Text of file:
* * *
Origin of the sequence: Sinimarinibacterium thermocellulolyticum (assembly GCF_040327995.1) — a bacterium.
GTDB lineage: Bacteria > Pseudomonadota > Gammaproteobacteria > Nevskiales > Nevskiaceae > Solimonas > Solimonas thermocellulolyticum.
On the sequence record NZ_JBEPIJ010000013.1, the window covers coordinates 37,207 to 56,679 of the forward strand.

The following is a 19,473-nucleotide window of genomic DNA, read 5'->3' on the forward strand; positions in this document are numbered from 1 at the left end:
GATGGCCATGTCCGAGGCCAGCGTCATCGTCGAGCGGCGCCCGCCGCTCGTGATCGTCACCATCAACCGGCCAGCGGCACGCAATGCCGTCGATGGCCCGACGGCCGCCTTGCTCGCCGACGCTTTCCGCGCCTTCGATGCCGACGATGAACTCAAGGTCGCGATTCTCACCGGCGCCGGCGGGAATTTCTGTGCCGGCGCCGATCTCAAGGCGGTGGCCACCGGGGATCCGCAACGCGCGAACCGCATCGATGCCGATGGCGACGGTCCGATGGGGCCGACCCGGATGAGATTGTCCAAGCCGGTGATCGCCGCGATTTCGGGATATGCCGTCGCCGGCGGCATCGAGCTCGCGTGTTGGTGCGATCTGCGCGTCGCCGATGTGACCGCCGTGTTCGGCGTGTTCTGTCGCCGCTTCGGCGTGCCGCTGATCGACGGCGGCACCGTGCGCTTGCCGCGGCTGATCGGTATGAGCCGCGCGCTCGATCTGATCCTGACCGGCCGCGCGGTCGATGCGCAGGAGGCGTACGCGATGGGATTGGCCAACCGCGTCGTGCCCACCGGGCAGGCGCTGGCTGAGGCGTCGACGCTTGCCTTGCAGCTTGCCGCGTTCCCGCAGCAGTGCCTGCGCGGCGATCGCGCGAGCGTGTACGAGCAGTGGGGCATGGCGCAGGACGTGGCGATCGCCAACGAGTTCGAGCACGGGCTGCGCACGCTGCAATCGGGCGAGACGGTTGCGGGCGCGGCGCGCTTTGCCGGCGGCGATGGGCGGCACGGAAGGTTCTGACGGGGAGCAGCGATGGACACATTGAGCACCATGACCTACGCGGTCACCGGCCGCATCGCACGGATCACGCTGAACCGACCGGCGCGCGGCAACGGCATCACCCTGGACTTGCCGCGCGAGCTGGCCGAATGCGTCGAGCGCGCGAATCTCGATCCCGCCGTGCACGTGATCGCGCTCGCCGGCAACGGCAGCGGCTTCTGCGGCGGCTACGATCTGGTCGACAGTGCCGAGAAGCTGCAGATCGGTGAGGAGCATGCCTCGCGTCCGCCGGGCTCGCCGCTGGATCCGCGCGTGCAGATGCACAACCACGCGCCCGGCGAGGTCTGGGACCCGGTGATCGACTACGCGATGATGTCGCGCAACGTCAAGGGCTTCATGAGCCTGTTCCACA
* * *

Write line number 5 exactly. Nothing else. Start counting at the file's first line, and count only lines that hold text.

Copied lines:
GATGGCCATGTCCGAGGCCAGCGTCATCGTCGAGCGGCGCCCGCCGCTCGTGATCGTCACCATCAACCGGCCAGCGGCACGCAATGCCGTCGATGGCCCGACGGCCGCCTTGCTCGCCGACGCTTTCCGCGCCTTCGATGCCGACGATGAACTCAAGGTCGCGATTCTCACCGGCGCCGGCGGGAATTTCTGTGCCGGCGCCGATCTCAAGGCGGTGGCCACCGGGGATCCGCAACGCGCGAACCGCATCGATGCCGATGGCGACGGTCCGATGGGGCCGACCCGGATGAGATTGTCCAAGCCGGTGATCGCCGCGATTTCGGGATATGCCGTCGCCGGCGGCATCGAGCTCGCGTGTTGGTGCGATCTGCGCGTCGCCGATGTGACCGCCGTGTTCGGCGTGTTCTGTCGCCGCTTCGGCGTGCCGCTGATCGACGGCGGCACCGTGCGCTTGCCGCGGCTGATCGGTATGAGCCGCGCGCTCGATCTGATCCTGACCGGCCGCGCGGTCGATGCGCAGGAGGCGTACGCGATGGGATTGGCCAACCGCGTCGTGCCCACCGGGCAGGCGCTGGCTGAGGCGTCGACGCTTGCCTTGCAGCTTGCCGCGTTCCCGCAGCAGTGCCTGCGCGGCGATCGCGCGAGCGTGTACGAGCAGTGGGGCATGGCGCAGGACGTGGCGATCGCCAACGAGTTCGAGCACGGGCTGCGCACGCTGCAATCGGGCGAGACGGTTGCGGGCGCGGCGCGCTTTGCCGGCGGCGATGGGCGGCACGGAAGGTTCTGACGGGGAGCAGCGATGGACACATTGAGCACCATGACCTACGCGGTCACCGGCCGCATCGCACGGATCACGCTGAACCGACCGGCGCGCGGCAACGGCATCACCCTGGACTTGCCGCGCGAGCTGGCCGAATGCGTCGAGCGCGCGAATCTCGATCCCGCCGTGCACGTGATCGCGCTCGCCGGCAACGGCAGCGGCTTCTGCGGCGGCTACGATCTGGTCGACAGTGCCGAGAAGCTGCAGATCGGTGAGGAGCATGCCTCGCGTCCGCCGGGCTCGCCGCTGGATCCGCGCGTGCAGATGCACAACCACGCGCCCGGCGAGGTCTGGGACCCGGTGATCGACTACGCGATGATGTCGCGCAACGTCAAGGGCTTCATGAGCCTGTTCCACA